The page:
Prince Charles attended early morning commemorations in France on Wednesday to mark the 100th anniversary of a battle that changed the course of the First World War. In April 1918 the Battle of Villers-Brettoneux was fought and 100 years later on Anzac Day, The Prince of Wales led the tributes to the bravery of the men who fought and died in the battle.
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Australian soldiers fought alongside the British at the Battle of Villers-Brettoneux. More than 3000 Australians from the 13th and 15th Brigades fought alongside three British Battalions in a simple but equally as dangerous operation.
The Battle of Villers-Brettoneux took place from 24th-25th April 1918 during the German Spring Offensive against the Allied lines to the east of Amiens. Thousands of volunteer soldiers took part in the surprise night-time attack to save the small town near Amiens from capture. It was the second battle in the area in a few weeks and is remembered for being the first major use of tanks by Germany.
The success of the Battle of Villers-Brettoneux led to the culmination of the German’s Spring Offensive.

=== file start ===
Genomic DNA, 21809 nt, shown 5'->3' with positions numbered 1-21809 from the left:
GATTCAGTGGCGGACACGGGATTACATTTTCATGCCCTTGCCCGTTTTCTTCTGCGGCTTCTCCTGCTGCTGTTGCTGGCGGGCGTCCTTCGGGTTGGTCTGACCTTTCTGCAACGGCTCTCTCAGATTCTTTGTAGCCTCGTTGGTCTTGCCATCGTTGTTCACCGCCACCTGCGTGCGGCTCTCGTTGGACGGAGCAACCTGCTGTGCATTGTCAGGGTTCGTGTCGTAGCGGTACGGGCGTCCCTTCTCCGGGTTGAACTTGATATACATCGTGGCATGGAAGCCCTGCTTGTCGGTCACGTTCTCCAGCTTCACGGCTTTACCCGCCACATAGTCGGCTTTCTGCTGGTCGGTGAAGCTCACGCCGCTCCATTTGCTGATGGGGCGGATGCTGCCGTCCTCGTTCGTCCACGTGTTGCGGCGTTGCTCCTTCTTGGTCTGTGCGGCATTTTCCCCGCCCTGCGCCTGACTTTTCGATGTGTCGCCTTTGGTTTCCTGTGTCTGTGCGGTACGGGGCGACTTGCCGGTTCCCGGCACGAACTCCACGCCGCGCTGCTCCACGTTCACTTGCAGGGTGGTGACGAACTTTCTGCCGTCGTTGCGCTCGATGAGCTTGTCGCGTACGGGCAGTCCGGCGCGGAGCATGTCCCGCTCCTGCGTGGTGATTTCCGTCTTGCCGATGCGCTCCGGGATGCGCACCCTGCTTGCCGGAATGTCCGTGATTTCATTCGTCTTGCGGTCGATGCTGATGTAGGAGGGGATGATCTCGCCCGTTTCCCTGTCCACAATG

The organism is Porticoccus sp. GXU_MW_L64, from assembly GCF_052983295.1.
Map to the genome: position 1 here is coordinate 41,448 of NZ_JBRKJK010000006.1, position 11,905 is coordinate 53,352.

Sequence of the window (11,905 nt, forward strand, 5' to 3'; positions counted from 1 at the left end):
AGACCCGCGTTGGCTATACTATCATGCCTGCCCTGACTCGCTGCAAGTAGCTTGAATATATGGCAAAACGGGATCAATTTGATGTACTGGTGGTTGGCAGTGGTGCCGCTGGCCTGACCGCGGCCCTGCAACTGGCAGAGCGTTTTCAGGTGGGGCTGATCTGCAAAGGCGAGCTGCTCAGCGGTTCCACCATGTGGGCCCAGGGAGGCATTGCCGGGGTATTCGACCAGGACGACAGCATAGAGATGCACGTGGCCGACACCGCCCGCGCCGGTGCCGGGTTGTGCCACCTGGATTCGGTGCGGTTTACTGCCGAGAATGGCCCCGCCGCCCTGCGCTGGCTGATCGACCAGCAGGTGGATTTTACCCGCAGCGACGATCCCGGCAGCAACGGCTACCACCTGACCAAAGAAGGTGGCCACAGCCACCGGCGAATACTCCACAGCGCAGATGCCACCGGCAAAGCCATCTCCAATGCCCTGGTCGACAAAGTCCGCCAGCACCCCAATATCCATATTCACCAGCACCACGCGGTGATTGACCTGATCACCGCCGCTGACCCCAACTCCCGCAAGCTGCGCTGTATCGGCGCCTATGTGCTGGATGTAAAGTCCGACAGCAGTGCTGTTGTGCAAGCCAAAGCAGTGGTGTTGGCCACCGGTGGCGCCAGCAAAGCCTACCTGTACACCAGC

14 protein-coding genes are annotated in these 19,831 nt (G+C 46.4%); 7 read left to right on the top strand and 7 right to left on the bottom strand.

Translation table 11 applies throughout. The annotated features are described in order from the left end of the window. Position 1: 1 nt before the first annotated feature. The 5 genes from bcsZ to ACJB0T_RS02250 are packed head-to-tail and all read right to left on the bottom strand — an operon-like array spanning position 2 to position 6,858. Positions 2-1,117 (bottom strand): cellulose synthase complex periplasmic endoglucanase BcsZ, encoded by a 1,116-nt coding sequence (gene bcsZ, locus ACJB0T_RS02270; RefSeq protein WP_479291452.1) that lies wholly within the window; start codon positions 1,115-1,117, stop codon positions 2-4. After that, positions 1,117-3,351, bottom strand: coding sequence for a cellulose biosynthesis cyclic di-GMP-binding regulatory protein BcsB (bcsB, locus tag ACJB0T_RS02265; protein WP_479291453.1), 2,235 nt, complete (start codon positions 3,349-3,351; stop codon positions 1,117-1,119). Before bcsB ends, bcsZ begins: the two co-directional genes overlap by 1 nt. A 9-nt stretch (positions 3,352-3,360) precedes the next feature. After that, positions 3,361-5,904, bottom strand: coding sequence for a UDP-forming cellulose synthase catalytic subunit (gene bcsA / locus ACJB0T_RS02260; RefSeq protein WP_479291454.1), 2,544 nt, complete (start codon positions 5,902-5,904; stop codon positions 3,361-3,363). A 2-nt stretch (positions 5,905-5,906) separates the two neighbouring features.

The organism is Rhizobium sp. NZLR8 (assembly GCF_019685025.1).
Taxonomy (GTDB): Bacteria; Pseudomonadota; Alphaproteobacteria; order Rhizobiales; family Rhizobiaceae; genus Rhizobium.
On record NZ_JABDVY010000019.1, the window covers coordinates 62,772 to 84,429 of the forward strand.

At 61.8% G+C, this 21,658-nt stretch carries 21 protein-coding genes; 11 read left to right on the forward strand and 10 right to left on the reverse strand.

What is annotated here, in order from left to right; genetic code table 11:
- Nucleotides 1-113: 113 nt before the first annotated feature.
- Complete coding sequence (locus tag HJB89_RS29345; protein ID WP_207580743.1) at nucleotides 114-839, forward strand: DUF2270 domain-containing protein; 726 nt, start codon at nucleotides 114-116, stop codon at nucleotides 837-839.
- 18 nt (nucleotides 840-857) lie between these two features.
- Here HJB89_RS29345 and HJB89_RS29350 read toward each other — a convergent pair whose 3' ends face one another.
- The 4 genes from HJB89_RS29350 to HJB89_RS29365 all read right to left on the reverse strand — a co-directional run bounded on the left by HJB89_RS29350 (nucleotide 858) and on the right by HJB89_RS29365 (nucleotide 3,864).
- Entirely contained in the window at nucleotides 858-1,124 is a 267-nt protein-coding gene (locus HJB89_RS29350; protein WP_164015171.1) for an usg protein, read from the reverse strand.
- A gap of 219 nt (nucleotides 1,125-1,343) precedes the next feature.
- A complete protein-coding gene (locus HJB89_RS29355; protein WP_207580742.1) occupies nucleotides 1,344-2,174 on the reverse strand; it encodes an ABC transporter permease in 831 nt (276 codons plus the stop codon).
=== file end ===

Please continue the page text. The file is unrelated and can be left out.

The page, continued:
On behalf of Her Majesty The Queen, Prince Charles led the tributes in France and was joined by Australian Prime Minister, Malcolm Turnbull, and Edouard Philippe at the Australian National Memorial just outside Villers-Brettoneux.
The 8,000 plus crowd at the Dawn Service at the National Memorial were greeted by the Australian Army Band and the Voices of Birralee choir with their traditional wartime music and anthems. The crowds listened silently as a roll of honour for soldiers was read out while their pictures were illuminated one by one against a tower.
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Prince Charles spoke of those who gave their lives, “Today, as we mark a century since they gave their lives, let us resolve to continue to fulfil their trust so that every passing year will only add to the measure of their honour.”
Prince Charles then proceeded to lay a wreath.
From the commemoration service, Prince Charles attended a reception where he met representatives from 17 nations who fought on the Western Front as well as Australian Football League players Edward Morgan and Priscilla Lodge, who play an ANZAC Cup Game every year.
After signing a guest book and posting a tribute, Prince Charles met descendants of those who were embroiled in battle.
Prince Charles was accompanied on the trip by Princess Anne’s husband, Sir Tim Lawrence, who is Vice Chairman of the Commonwealth War Graves Commission.